Many authors and works represented at the biennial focus on the specifics of urban space.  In the series of graphics by Nicola Lopez (Fig. 5) we can identify elements of the urban landscape, used by the author in an attempt to use graphic arts as a means to re-create urbanity’s chaotic nature and sense of oversaturation.  In the Skuc Gallery, Armenian artist Vahram Aghasyan (fig. 6) exhibits an interesting collection of posters with photographic images of a series of dilapidated bus stops in Armenia which, due to their experimental and pretentious architecture, have now resulted in something of an almost bizarre nature. Here, the matrix is exposed in the architectural criteria of functionality and design, but each set up turns out a bit differently, rendering each one unique, while the technological disposition of the whole series establishes a character of reproducibility.

Fig. 5, Nicola López, 'Earth', 2008, etching, woodcut and collage, 104.1 x 104.1 cm. Published by Pace Editions, Inc., New York. Image courtesy of International Centre of Graphic Arts (MGLC).Fig. 6, Vahram Aghasyan, 'Ruins of Our Time', 2007, series of 12 photographs, 60 x 80 cm. Image courtesy of International Centre of Graphic Arts (MGLC).

The fact that the word ‘graphic’ remains part of the biennial’s name might seem misleading, even redundant, in the light of its revitalized program and content.  Nevertheless, a more thorough contemplation of the artworks represented at the biennial legitimizes the continued use of the term.  Hidden in the background of almost every work is a reference to some characterizing feature of graphic arts. In other words, while the works may not exactly fit into the narrow definition of classical graphic arts, they do use contemporary artistic discourse to simulate and question the distinctive qualities of this field.

Fig. 7, Marko Tadi?, 'Envelopes', 2008, mix media, 200 x 400 cm. Image courtesy of International Centre of Graphic Arts (MGLC).Of relevance to this discussion are two closely connected principles, both stemming from the ontological status of the graphic arts; seriality and diffusion.  Two exhibited works, Envelopes (2008) by Croatian artist Marko Tadic (Fig. 7) and the cycle of miniature drawings by Jakup Ferri (Kosovo), are both extensive sets of simple yet intriguing haiku drawings that follow a free flow of associative thoughts and subconsciousness.  On a formal level, they play around with the principle of seriality, a method of creation characteristic of representational graphic art which implies succession, different phases, re-runs or variations of its constitutive elements.   Another example is the work of Slovenian artist Ksenija Cerce, who exhibits a collection of water patterns from different parts of the world in order to raise awareness about peoples’ often reckless attitudes towards this priceless asset.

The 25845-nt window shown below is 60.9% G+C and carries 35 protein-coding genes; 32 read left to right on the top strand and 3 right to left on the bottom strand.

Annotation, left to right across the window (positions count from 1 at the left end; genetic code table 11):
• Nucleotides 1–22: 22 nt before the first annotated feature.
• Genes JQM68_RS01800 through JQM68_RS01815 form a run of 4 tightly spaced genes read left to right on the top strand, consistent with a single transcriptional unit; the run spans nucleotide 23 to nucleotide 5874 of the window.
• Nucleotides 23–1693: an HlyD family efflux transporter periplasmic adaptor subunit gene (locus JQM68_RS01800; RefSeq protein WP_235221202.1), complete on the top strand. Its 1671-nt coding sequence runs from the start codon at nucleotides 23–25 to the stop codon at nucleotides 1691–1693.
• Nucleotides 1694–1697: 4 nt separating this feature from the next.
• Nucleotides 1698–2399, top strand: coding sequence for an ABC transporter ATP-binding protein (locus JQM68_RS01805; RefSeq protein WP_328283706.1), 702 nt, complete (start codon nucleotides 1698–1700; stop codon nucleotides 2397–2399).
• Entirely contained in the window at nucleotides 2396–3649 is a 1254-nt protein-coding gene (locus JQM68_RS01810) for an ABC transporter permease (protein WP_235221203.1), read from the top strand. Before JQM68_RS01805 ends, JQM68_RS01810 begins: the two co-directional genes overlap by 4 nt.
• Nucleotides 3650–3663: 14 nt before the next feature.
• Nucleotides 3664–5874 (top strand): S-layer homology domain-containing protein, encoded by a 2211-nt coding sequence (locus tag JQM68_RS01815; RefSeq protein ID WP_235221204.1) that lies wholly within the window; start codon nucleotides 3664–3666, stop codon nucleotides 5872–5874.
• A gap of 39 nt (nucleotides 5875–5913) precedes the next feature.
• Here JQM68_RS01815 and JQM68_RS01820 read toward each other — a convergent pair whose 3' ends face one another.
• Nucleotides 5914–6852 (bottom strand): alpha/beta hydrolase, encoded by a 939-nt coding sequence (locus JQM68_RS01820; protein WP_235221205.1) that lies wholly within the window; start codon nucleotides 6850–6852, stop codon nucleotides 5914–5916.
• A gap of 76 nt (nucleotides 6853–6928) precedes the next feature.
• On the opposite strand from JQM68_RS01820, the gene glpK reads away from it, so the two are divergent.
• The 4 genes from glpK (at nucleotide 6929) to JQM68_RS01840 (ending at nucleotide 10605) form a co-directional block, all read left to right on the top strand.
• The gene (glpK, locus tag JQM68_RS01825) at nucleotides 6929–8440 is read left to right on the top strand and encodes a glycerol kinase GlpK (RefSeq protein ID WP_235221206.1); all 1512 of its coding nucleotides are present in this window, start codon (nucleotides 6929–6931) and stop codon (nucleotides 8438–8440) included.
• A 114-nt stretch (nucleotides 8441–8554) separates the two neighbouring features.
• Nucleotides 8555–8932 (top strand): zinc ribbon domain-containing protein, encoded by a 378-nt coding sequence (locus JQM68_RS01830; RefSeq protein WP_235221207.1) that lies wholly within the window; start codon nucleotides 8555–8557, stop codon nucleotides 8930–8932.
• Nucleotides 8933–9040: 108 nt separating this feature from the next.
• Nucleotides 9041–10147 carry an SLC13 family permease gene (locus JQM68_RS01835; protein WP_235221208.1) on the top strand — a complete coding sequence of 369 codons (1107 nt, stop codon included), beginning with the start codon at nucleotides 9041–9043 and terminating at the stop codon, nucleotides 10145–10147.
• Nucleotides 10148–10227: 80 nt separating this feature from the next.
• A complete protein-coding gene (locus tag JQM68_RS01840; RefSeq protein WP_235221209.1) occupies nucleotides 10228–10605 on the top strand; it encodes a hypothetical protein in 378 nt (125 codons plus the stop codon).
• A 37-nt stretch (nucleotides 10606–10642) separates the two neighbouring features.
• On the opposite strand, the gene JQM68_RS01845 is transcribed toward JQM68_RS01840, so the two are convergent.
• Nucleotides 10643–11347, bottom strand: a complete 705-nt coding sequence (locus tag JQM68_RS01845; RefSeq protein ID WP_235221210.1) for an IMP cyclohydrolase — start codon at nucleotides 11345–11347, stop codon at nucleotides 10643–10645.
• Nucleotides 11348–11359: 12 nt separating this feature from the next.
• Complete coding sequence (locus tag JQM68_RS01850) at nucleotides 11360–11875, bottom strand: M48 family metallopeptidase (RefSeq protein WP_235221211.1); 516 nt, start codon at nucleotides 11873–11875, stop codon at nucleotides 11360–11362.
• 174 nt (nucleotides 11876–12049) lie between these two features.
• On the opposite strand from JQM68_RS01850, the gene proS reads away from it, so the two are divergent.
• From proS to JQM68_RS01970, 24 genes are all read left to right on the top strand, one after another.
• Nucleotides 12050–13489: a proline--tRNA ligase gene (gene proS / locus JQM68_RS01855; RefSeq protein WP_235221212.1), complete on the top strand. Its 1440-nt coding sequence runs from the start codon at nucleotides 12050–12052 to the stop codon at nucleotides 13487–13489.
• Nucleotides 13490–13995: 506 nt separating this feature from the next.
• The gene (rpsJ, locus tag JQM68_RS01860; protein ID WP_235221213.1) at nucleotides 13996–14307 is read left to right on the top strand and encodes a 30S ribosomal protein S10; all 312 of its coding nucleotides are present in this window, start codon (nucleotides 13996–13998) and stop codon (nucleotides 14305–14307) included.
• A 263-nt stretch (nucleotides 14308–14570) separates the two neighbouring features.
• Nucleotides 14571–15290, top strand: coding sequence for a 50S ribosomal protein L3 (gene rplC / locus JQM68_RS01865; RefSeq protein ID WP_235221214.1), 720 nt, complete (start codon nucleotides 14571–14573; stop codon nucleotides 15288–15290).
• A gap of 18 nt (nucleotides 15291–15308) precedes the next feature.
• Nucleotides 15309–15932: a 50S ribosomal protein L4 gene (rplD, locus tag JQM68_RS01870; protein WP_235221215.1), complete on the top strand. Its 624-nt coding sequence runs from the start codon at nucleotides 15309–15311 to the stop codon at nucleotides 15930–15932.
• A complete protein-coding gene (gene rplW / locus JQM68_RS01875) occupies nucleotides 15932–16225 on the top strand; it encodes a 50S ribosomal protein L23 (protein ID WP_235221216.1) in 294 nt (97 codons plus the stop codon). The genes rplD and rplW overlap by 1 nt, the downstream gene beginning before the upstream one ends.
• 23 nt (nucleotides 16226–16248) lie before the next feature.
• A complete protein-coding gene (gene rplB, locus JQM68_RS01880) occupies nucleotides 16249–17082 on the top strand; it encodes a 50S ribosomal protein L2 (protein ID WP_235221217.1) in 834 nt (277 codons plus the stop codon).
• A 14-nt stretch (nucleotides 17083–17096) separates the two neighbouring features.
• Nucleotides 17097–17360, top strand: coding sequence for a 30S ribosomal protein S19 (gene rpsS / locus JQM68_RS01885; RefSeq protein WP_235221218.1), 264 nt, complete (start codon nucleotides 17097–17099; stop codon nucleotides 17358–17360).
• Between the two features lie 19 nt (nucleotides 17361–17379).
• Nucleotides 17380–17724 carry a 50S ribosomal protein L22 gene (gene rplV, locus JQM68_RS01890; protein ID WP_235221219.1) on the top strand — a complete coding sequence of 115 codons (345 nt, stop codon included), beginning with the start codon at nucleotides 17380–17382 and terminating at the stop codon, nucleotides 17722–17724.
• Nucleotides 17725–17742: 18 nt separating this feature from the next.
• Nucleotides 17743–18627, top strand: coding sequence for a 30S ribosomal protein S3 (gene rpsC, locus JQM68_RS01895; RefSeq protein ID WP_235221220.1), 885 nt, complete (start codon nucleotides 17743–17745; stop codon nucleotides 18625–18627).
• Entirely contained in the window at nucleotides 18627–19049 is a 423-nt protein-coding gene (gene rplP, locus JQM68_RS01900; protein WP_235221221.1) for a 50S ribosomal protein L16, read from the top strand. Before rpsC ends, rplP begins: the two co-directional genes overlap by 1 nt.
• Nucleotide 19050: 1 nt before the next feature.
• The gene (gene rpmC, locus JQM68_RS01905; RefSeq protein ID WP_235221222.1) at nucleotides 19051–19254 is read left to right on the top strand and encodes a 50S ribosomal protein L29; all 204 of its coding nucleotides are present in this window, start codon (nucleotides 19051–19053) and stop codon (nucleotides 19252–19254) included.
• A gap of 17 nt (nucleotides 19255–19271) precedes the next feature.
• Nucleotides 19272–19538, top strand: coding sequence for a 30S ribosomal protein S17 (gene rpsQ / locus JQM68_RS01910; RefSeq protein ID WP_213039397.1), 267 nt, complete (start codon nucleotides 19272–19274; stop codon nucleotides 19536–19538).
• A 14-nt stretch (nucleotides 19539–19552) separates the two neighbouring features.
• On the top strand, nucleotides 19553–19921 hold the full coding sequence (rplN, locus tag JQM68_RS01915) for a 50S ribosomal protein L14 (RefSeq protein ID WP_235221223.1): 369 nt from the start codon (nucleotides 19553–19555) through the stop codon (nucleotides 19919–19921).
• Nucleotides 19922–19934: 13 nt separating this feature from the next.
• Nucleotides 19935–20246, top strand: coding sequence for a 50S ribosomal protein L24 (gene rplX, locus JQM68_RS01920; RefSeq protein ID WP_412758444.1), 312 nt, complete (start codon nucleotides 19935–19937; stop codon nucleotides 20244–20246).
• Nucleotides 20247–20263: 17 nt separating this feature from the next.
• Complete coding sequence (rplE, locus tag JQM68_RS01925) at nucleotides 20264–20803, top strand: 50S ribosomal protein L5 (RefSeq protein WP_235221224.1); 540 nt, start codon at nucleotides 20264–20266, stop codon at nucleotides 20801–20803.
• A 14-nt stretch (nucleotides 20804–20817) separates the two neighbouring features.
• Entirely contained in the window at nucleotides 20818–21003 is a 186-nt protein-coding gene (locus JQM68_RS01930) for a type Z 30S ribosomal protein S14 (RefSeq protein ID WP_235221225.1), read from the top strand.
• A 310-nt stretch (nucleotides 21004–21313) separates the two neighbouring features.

Unlike seriality, diffusion is a much more complex, unconstrained and wholly open principle that is tackled by artists in different ways. If the concept of reproducibility touches upon technical elements of an artwork, then the concept of diffusion exposes the more tangible effects of the reproductive process itself.  For example, let’s consider mass-produced products from the world outside of the art world – diffusion is inscribed in their manufacturing mode.  By way of artistic intervention, however, the diffusion is stopped and a mass-produced product becomes transformed into a unique and special object.